Many of the most impactful discoveries in the history of science have been novel, pathbreaking findings that enabled subsequent exploration of whole new areas. We aim to fund basic science that could end up playing that enabling role when we see it as neglected by other potential funders.

Our Work

Blog Post 4/2015

Research that achieves broadly applicable insights about biological processes and brings on many new promising directions for research is difficult to be assured of “results” in the sense of new clinical applications.

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Grant 12/2020
$1,000,000

Open Philanthropy recommended a grant to the University of Pennsylvania to support research by Professor Kotaro Sasaki on mammalian reproduction.

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Grant 11/2020
$2,500,000

Open Philanthropy recommended a grant to the University of New South Wales to support research led by Professor Robert Gilchrist on in vitro maturation of oocytes.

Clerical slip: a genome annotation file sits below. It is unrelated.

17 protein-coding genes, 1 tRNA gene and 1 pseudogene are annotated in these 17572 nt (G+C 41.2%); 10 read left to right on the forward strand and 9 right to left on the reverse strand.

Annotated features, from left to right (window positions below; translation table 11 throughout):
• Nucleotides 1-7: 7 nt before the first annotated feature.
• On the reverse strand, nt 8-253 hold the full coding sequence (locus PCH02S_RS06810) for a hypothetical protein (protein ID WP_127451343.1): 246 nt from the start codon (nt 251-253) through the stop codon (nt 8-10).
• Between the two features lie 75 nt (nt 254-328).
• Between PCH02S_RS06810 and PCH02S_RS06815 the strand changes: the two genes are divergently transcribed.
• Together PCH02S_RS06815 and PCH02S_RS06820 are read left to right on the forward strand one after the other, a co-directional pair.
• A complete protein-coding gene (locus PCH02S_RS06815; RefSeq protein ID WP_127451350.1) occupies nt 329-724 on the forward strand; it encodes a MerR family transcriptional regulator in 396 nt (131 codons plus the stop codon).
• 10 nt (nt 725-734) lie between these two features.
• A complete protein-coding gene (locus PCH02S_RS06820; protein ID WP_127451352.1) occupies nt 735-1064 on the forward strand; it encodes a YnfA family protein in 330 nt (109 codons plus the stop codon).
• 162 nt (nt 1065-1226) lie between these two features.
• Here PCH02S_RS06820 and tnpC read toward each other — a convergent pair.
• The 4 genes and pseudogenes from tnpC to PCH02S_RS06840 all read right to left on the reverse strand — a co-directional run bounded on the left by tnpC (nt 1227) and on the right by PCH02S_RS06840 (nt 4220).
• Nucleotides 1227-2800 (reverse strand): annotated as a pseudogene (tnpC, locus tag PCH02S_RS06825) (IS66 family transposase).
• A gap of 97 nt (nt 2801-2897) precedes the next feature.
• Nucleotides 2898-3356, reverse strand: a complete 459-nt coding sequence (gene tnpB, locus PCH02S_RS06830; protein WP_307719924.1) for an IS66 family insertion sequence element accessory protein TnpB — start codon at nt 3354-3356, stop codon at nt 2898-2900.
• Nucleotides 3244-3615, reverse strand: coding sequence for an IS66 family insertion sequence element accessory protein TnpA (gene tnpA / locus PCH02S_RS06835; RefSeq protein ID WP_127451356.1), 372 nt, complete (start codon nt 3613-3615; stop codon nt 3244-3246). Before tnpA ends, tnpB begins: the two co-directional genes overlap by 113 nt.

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Grant 5/2020
$585,000

Open Philanthropy recommended a grant to the Life Sciences Research Foundation to support early-career investigators.

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Grant 4/2020
$580,000

Open Philanthropy recommended a grant to Californians for Stem Cell Research, Treatments and Cures to support a ballot initiative to renew funding for the California Institute for Regenerative Medicine.

Grant 12/2019
$2,500,000

The Zhang Lab at the Broad Institute is researching better ways of getting CRISPR reagents into cells for gene therapy applications, amongst other topics.

Press 10/2019
from Genetic Engineering & Biotechnology News

Scientists at Arizona State University’s Biodesign Institute we supported have identified more than 200,000 cancer neoantigens, which could feasibly lead to the development of broad-spectrum cancer vaccines, as well as tumor type-specific treatments or patient-personalized vaccines.

Press 9/2019
from Nature

In a small trial, drugs seemed to rejuvenate the body’s ‘epigenetic clock’, which tracks a person’s biological age. The research was conducted by UCLA’s Steve Horvath, whose work we have supported.

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